I’ve learned that people will forget what you said, people will forget what you did, but people will never forget how you made them feel.” Maya Angelou
There exist two meanings for everything — the denotative and the connotative. The denotative is simply the literal definition you’d find if you looked up the word in the dictionary. It is the same for everyone (or at least it should be!).
The connotative, on the other hand, is different for everyone. That’s because the connotative meaning of a word is based on your experiences with whatever it is that the word stands for. So, even though you know that ice cream is a soft, frozen food made from milk, when you hear the word ice cream you think about happiness.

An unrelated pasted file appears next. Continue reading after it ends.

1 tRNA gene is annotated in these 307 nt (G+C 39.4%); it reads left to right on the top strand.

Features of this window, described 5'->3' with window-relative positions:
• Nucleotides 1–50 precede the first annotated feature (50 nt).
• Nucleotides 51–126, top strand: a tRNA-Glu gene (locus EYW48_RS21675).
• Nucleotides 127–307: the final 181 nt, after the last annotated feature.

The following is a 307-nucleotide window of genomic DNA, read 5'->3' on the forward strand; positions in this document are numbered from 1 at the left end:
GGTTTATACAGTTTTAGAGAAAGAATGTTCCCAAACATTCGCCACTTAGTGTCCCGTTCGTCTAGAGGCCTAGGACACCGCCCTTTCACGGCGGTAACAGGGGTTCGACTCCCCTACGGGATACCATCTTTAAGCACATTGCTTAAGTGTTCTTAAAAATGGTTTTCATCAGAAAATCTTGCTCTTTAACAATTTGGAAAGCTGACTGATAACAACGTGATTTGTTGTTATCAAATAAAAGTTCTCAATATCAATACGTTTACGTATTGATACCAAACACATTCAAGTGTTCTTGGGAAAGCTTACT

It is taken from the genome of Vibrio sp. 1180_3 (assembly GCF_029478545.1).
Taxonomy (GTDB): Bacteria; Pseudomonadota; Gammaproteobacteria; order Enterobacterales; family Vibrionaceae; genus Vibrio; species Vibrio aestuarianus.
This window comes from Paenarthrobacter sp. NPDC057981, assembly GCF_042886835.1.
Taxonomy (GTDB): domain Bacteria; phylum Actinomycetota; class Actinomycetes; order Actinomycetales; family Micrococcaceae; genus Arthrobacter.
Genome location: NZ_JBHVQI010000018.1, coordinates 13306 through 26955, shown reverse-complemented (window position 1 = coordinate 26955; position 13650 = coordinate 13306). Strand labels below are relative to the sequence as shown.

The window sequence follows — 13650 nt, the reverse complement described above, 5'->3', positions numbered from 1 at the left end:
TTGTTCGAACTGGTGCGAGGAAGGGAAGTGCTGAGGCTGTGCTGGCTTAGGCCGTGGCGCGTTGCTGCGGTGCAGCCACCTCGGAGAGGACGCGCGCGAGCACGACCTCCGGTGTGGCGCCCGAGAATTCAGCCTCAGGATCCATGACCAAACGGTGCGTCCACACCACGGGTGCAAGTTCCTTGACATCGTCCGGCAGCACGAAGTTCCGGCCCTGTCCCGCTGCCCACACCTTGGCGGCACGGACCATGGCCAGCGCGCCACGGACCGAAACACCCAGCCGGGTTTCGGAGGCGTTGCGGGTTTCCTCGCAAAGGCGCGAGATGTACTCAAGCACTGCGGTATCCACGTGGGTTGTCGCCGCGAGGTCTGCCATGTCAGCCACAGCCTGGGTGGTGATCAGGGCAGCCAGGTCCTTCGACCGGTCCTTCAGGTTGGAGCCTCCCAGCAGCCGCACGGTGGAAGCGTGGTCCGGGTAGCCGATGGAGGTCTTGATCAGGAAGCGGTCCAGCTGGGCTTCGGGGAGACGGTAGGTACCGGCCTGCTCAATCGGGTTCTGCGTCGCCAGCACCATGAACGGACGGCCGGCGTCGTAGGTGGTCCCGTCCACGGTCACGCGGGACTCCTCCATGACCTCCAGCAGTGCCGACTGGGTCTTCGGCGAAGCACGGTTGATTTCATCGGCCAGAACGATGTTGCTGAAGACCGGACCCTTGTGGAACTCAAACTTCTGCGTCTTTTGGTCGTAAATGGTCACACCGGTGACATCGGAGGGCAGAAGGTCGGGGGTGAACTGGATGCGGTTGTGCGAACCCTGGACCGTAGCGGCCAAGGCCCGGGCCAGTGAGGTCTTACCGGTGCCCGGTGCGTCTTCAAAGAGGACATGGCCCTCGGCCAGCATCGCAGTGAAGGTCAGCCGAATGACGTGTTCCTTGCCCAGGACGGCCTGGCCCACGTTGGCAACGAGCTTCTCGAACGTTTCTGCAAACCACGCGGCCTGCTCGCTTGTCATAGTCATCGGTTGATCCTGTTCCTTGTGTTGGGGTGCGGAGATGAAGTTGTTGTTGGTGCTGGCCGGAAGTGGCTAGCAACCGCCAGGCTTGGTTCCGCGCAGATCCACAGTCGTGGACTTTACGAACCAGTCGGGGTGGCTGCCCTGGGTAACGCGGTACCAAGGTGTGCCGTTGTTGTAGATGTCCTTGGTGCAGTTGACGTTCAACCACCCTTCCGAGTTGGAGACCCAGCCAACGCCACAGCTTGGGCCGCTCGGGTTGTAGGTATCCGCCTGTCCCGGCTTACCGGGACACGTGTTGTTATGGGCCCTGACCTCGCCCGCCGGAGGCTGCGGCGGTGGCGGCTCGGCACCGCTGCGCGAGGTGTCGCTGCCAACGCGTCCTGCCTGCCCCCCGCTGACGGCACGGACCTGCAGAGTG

The same is true of people. Sure, people have names, and our interactions with them are made up of the things they say and the things they do. But for the most part, it isn’t those things that first come to mind when we think about someone. Rather, it is the way they’ve made us feel.
Does the person make you happy or sad, angry or excited, shy or loved, what? Those feelings determine how you interact with the person, and they determine how you remember the person.
So keep that in mind when you come into contact with people. Look for the subtle clues that tell you how the things you’re saying and the things you’re doing are making the other person feel. And adjust them accordingly. Be sure you make the other person feel the way you want them to remember you.